Del Mar business owners weigh in on Village revitalization

By Claire Harlin

Matthew Bergman, owner of Folio Design, doesn’t live in Del Mar, but he said downtown Del Mar is like his living room — and he’s ready to see it get renovated.

“There will be immediate hardships, and the construction period is going to be a challenge,” said Bergman, comparing the city’s proposed streetscape improvements to the home interior overhauls he oversees at his Del Mar Plaza design business. “But the long-term improvements will be so much greater than that.”

The City of Del Mar is the closest it has been to implementing changes meant to reflect the community plan goals set forth in 1976, which outlined a need for a pedestrian-friendly, vibrant downtown. Revitalization is no new concept for Del Mar — parking, traffic and aesthetics have been much-discussed for years. But this month the city finally released its first draft of a Village Specific Plan, along with a corresponding Environmental Impact Report (EIR), and it’s headed for a community vote in November — but not before the community gets its say in the proposed changes, estimated to total between $4.5 and $5.5 million. The City Council will hear input on the EIR at its April 2 meeting, and there will be several opportunities for input thereafter, including question-and-answer sessions on April 4 and April 10, a full workshop on April 30 and a special business community meeting in mid-May.

Many owners of businesses along Camino Del Mar are more reluctant than Bergman, and there’s some concern that the interests of residents may not reflect the interests of business owners — many of whom will not get to vote on the Village Specific Plan if it makes it to the ballot as planned.

“If you don’t live in Del Mar, you don’t vote in Del Mar,” said Nicolo Becucci, owner of Crepes & Corks, located at 1328 Camino Del Mar. “A lot of us business owners don’t live in Del Mar and we want Del Mar to be more business-friendly, but the people who live in Del Mar don’t always like that.”

Becucci said the Del Mar City Council is good at being pro-business, but “as a whole, they are scared of bringing up new ideas because they are afraid of being shut down by the public.”

Becucci said all the ideas presented in the Village Specific Plan are good ones, however, a priority should be placed on parking.

“Adding a parking structure at Ninth Street would stretch out the entire town center,” he said. “Parking is the No. 1 complaint of customers. A parking garage would be the best money spent for tomorrow.”

Randy Gruber, owner of Americana Restaurant, located at 1454 Camino Del Mar, said he wants to see revitalization, but he’s not sold on the concept of roundabouts.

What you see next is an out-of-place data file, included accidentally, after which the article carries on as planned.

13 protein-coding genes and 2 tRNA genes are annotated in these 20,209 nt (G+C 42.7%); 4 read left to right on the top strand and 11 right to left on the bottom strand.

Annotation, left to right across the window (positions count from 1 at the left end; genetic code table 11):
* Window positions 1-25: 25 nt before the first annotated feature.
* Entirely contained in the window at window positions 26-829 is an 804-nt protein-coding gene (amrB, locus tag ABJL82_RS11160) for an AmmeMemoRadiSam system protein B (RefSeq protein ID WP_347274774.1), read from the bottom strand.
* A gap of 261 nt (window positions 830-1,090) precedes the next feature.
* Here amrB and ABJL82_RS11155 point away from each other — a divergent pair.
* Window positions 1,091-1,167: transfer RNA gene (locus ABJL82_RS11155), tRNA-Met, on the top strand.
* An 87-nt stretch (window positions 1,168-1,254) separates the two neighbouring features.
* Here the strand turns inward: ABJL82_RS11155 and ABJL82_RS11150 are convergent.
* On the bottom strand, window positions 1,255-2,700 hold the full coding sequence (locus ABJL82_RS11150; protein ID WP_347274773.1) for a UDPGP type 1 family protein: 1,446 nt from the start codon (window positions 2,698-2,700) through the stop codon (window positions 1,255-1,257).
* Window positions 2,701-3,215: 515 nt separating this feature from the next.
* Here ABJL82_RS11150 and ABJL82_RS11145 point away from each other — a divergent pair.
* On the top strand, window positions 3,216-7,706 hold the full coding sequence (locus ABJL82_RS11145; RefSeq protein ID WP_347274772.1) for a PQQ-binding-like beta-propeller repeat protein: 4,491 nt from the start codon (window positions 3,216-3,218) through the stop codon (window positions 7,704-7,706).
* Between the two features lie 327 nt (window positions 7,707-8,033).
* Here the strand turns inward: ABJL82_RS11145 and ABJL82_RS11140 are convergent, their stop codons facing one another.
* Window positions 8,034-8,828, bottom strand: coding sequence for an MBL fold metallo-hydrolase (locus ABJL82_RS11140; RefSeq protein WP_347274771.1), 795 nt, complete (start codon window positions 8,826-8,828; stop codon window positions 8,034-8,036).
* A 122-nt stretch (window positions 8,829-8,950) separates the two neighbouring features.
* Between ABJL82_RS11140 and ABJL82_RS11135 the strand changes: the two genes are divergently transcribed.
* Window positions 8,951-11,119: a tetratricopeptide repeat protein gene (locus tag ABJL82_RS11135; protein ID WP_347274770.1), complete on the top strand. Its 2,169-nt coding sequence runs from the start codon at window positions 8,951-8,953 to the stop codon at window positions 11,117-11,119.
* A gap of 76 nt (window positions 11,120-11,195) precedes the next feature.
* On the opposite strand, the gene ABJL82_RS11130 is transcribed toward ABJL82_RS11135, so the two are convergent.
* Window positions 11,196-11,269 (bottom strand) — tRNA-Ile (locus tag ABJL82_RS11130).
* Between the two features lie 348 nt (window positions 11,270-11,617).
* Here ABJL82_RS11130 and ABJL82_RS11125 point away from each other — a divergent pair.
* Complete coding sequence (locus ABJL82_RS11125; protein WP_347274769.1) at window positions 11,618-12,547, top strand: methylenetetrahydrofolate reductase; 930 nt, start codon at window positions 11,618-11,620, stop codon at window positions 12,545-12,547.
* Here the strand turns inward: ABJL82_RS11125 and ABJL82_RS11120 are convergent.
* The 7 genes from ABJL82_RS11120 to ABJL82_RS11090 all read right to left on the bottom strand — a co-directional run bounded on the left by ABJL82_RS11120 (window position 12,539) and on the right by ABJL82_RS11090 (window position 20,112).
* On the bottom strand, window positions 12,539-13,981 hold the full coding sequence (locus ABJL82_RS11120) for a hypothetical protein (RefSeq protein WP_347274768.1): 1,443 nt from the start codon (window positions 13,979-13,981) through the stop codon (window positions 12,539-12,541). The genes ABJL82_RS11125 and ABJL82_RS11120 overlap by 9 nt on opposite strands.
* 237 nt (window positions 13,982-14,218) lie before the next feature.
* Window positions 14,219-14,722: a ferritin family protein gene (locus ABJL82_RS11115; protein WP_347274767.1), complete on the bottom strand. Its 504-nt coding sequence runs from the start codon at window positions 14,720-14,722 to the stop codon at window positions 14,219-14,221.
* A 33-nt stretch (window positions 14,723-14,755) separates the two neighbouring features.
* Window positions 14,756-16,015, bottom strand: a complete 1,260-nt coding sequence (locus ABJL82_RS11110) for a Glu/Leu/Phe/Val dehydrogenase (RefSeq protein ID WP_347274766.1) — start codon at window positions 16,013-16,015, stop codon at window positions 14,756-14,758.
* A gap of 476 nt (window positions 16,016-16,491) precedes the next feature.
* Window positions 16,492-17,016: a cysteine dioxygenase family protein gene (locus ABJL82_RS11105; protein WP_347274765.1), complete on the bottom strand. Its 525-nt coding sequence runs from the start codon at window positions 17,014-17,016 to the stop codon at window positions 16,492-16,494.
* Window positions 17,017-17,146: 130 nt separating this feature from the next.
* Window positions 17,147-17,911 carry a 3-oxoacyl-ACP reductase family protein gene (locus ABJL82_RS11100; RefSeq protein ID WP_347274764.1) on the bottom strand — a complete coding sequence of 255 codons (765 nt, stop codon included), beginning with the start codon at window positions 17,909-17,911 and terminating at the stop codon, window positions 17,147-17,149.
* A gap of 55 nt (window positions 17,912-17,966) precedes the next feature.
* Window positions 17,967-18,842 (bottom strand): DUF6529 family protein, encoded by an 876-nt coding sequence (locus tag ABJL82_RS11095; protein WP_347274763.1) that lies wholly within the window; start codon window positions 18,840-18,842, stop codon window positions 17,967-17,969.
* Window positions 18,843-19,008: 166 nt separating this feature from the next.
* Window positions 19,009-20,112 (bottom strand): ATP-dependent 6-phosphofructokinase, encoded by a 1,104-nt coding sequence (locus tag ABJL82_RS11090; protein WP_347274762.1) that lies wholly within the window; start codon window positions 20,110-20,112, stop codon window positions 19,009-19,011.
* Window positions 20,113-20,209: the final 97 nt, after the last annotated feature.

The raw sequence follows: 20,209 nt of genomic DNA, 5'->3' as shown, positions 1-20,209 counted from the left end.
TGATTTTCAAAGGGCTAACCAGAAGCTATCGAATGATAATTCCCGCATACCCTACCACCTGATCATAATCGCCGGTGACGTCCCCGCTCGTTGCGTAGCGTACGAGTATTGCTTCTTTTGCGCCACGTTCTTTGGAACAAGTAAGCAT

“All these other towns around us didn’t put in roundabouts,” he said, using Encinitas as an example of a city that has done a great job of enticing new business and upgrading its commercial center. “They fixed the sidewalks and the storefronts and it’s rocking over there.”

Most importantly, Gruber said he is concerned that the construction will hurt businesses like his that depend on people being able to pass through or walk around the town and have easy access to stores and restaurants.

Del Mar Planning and Community Development Director Kathy Garcia said there is no way at this point to estimate how long construction would take, but there are numerous ways to mitigate the effects of construction, including staging the work at different times of the day and doing only half of the street at a time.

“We could build the sidewalks first and keep them open so people can still access the shops,” she said, adding that weekly meetings with business owners before and during the construction would be effective.

“We also know we won’t be able to work in the summertime,” she said. “It’s just too busy here then.”

Julie Zozaya, owner of Julie’s Beach Wear, located at 1414 Camino Del Mar, said she would like to see features like plants, trash cans and benches, but she doesn’t want to see the city spend money to “rip up what we have and start over.”

“Roundabouts aren’t going to help with traffic,” she said. “They are just going to take away money we’ve already spent on putting in new sidewalks and a median. Are we just going to rip up all that and put in something we don’t need?”

She said she’d rather see money spent on advertising, similar to the commercials for Carlsbad and La Jolla she often sees on the Travel Channel at night.

There is about a month remaining in the public comment period on the Village Specific Plan and the EIR, which will be discussed at City Council on April 2. The EIR outlines potential impacts of and alternatives to the changes proposed in the Village Specific Plan. It is also a major factor in the decision-making of the City Council.

“It’s time for people to ask questions,” said Garcia. “The plan is on the street and they can read through it … A lot of people have questions because it’s a very technical document.”

To access these documents, visit and click the Village Specific Plan and EIR link on the right side of the page. Upcoming question-and-answer sessions will be held in the City Hall Annex on April 4 from 4 to 6 p.m. and on April 10 from 2 to 4 p.m.